Unleashing clean hydrogen power

Publish Date2024.03.29

The past two years have seen skyrocketing interest in hydrogen fuel. According to the Hydrogen Council, more than 1040 large-scale hydrogen energy projects, equivalent to $320bn in direct investment through 2030, have been announced as of May 2023, an increase of 53 per cent since September 2022.

Driving these trends is the growing concern over climate change and mounting pressure to transition away from fossil fuels to renewable energy, which can be stored, transported and then later used in the form of hydrogen. Equally significant are heightened concerns about energy security. With LNG prices surging and geopolitical tensions unlikely to ease soon, governments are scrambling to diversify their energy sources. Hydrogen is a key candidate.

In March 2022, the EU raised targets for renewable hydrogen deployment in the bloc by 2030, from 5.6m metric tons to 10m metric tons of renewable hydrogen produced domestically and another 10m metric tons of imported clean hydrogen. Governments elsewhere have announced their support as well. For example, the US is allocating $9.5bn in funding to develop hydrogen hubs and scale up electrolyser technology, while Japan is investing ¥2tn ($13.5bn, 1 USD= 148 JPY) to support liquefied hydrogen value chains, among other technologies.

Despite such momentum, the actual deployment and use of hydrogen power is lagging. Two key hurdles remain: establishing reliable, global supply chains of hydrogen fuel at scale and demonstrating effective technologies for its use, particularly in power generation.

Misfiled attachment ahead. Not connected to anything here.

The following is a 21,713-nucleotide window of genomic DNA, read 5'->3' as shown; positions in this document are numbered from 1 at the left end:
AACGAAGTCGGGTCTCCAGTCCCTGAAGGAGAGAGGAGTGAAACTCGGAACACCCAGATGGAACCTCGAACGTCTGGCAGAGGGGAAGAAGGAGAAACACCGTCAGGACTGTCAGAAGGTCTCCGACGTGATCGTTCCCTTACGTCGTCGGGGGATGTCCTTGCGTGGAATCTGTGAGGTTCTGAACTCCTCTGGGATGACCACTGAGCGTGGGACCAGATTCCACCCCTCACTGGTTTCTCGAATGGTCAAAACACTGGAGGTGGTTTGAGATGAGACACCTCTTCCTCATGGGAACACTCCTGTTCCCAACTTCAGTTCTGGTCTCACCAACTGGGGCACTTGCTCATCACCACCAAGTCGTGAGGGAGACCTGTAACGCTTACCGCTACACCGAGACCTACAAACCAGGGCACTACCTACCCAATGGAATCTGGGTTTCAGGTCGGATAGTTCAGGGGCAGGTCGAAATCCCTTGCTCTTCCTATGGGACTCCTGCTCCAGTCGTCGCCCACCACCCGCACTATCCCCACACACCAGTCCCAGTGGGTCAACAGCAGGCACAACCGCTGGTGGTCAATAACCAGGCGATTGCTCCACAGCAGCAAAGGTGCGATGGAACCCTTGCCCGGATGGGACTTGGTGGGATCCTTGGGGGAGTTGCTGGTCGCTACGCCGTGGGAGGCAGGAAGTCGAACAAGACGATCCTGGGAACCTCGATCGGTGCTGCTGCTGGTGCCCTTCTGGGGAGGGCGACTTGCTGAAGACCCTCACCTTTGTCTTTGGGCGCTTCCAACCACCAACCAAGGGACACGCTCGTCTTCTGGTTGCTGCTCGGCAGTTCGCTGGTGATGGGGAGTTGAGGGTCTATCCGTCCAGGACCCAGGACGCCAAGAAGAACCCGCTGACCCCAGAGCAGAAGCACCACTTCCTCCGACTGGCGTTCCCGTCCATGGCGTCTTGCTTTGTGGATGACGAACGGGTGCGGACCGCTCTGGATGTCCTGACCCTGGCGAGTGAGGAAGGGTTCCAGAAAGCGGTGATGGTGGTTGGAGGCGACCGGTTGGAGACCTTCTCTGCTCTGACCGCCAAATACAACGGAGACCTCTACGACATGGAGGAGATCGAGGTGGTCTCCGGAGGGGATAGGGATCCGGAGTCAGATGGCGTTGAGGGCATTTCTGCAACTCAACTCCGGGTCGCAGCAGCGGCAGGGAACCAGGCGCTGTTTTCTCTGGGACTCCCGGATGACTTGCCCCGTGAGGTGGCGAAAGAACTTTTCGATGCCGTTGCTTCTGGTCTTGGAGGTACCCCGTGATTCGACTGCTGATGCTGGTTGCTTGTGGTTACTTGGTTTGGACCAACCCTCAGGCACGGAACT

Enabling hydrogen power generation

For both challenges, Kawasaki Heavy Industries (Kawasaki), a Japanese technology company and founding member of the Hydrogen Council, has leading-edge answers.

At the beginning of 2022, the world’s first liquefied hydrogen carrier successfully transported liquefied hydrogen across continents. The carrier, named Suiso Frontier, was built by Kawasaki as a member of the CO2-free Hydrogen Supply-chain Technology Research Association (HySTRA). 

The ship’s return voyage from Hastings in Victoria, Australia, to Kobe in Japan was supported by the Japanese government and a consortium of companies backed by the Australian government. This groundbreaking inaugural journey was part of a pilot project to build a liquefied hydrogen supply chain, including large-scale production and transport for global markets. 

Kawasaki’s goal is to demonstrate the technical feasibility of such a supply chain by the late 2020s and aim for commercialisation around 2030.

Photo credit: HySTRA

Besides carriers, the company is developing liquefiers, loading systems, storage tanks and other technologies for producing, transporting and storing hydrogen. It is also pioneering new technologies to generate electricity and heat from hydrogen fuel.

The company realised early on the importance of using hydrogen and has been developing hydrogen gas turbine technology. For this reason, it has developed two main strengths. Firstly, it has moved ahead of other companies in the low nitrous oxide (NOx) technology used in hydrogen-powered gas turbines. Secondly, it has pioneered technology that allows it to flexibly change the mixing ratio of hydrogen and natural gas, allowing users to adjust according to the amount of hydrogen available.

Kawasaki successfully demonstrated these two unique technologies in the world's first operation of a 1MW-class gas turbine cogeneration system using 100 per cent hydrogen in the urban environment of Kobe, Japan, in 2018. The company conducted the demonstration as a NEDO (New Energy and Industrial Technology Development Organization) grant project.